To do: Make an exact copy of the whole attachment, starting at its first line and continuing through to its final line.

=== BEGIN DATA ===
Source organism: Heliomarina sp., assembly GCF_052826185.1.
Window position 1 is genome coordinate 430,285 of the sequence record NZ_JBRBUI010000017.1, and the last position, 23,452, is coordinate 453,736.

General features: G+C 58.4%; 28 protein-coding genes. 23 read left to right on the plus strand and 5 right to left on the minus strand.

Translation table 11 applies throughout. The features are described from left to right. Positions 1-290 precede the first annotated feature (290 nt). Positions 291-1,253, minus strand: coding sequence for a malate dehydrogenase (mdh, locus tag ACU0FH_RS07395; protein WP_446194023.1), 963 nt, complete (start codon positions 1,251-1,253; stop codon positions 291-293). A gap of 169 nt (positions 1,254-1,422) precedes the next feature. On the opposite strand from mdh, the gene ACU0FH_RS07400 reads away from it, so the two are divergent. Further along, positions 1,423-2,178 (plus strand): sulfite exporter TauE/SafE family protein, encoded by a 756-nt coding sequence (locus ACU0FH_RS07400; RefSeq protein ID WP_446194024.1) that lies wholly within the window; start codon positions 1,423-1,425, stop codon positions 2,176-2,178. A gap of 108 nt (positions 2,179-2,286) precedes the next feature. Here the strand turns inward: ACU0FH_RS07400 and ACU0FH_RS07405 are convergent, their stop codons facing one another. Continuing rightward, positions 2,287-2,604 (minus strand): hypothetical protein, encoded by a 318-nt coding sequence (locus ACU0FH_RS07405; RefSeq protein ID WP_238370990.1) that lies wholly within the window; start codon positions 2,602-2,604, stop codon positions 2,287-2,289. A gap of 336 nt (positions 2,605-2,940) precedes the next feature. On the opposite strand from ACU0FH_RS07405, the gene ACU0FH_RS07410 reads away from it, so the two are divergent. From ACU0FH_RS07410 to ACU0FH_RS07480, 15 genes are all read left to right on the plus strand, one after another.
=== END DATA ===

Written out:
Source organism: Heliomarina sp., assembly GCF_052826185.1.
Window position 1 is genome coordinate 430,285 of the sequence record NZ_JBRBUI010000017.1, and the last position, 23,452, is coordinate 453,736.

General features: G+C 58.4%; 28 protein-coding genes. 23 read left to right on the plus strand and 5 right to left on the minus strand.

Translation table 11 applies throughout. The features are described from left to right. Positions 1-290 precede the first annotated feature (290 nt). Positions 291-1,253, minus strand: coding sequence for a malate dehydrogenase (mdh, locus tag ACU0FH_RS07395; protein WP_446194023.1), 963 nt, complete (start codon positions 1,251-1,253; stop codon positions 291-293). A gap of 169 nt (positions 1,254-1,422) precedes the next feature. On the opposite strand from mdh, the gene ACU0FH_RS07400 reads away from it, so the two are divergent. Further along, positions 1,423-2,178 (plus strand): sulfite exporter TauE/SafE family protein, encoded by a 756-nt coding sequence (locus ACU0FH_RS07400; RefSeq protein ID WP_446194024.1) that lies wholly within the window; start codon positions 1,423-1,425, stop codon positions 2,176-2,178. A gap of 108 nt (positions 2,179-2,286) precedes the next feature. Here the strand turns inward: ACU0FH_RS07400 and ACU0FH_RS07405 are convergent, their stop codons facing one another. Continuing rightward, positions 2,287-2,604 (minus strand): hypothetical protein, encoded by a 318-nt coding sequence (locus ACU0FH_RS07405; RefSeq protein ID WP_238370990.1) that lies wholly within the window; start codon positions 2,602-2,604, stop codon positions 2,287-2,289. A gap of 336 nt (positions 2,605-2,940) precedes the next feature. On the opposite strand from ACU0FH_RS07405, the gene ACU0FH_RS07410 reads away from it, so the two are divergent. From ACU0FH_RS07410 to ACU0FH_RS07480, 15 genes are all read left to right on the plus strand, one after another.